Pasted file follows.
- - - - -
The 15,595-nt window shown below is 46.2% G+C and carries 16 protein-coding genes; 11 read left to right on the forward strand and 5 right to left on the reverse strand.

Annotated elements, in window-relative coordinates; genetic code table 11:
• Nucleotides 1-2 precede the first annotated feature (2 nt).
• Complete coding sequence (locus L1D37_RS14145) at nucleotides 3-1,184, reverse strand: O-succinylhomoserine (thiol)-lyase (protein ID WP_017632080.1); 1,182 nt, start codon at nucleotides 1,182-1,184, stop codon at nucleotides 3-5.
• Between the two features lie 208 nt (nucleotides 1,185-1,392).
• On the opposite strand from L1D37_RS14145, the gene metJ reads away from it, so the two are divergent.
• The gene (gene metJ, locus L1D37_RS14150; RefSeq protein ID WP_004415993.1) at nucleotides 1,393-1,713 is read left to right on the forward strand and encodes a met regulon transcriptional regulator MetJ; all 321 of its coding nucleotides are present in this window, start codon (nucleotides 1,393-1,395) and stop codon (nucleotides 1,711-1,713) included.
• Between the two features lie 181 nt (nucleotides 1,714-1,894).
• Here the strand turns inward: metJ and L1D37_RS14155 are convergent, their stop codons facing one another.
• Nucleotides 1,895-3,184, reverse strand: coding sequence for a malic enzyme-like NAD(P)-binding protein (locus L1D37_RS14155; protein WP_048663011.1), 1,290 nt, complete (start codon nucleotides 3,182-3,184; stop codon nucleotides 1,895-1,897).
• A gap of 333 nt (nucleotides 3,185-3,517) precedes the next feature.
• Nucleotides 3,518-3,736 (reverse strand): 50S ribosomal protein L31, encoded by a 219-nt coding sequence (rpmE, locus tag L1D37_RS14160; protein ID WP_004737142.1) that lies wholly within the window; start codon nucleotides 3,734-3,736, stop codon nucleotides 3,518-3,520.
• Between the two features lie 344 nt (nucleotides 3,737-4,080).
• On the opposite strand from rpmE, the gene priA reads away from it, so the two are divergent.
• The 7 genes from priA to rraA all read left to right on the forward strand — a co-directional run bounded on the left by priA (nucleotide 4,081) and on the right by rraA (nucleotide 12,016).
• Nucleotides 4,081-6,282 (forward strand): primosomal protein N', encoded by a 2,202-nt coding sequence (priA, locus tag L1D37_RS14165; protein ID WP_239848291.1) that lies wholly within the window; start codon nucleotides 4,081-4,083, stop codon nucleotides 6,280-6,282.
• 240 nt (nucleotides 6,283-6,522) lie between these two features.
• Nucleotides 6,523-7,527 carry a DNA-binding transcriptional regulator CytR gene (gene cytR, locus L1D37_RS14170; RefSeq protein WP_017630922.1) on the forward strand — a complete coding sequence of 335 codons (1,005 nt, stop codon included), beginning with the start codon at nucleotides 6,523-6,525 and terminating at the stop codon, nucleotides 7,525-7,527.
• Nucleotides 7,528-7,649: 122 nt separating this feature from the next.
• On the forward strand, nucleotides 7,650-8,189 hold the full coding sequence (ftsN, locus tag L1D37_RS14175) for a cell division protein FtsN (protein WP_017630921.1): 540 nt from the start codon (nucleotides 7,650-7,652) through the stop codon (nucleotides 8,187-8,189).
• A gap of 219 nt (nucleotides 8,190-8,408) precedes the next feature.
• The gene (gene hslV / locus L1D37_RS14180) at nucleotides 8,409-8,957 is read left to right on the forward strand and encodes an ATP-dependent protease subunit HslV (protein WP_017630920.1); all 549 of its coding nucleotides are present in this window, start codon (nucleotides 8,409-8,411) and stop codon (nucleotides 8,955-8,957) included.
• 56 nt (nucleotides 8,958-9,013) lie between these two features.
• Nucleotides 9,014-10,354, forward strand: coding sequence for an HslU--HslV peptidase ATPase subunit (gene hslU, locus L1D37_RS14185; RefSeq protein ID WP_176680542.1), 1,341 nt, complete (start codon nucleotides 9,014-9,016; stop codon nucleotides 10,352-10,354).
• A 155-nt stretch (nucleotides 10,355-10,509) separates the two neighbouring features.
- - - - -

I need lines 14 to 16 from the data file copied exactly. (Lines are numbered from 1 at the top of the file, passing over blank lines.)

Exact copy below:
• On the opposite strand from rpmE, the gene priA reads away from it, so the two are divergent.
• The 7 genes from priA to rraA all read left to right on the forward strand — a co-directional run bounded on the left by priA (nucleotide 4,081) and on the right by rraA (nucleotide 12,016).
• Nucleotides 4,081-6,282 (forward strand): primosomal protein N', encoded by a 2,202-nt coding sequence (priA, locus tag L1D37_RS14165; protein ID WP_239848291.1) that lies wholly within the window; start codon nucleotides 4,081-4,083, stop codon nucleotides 6,280-6,282.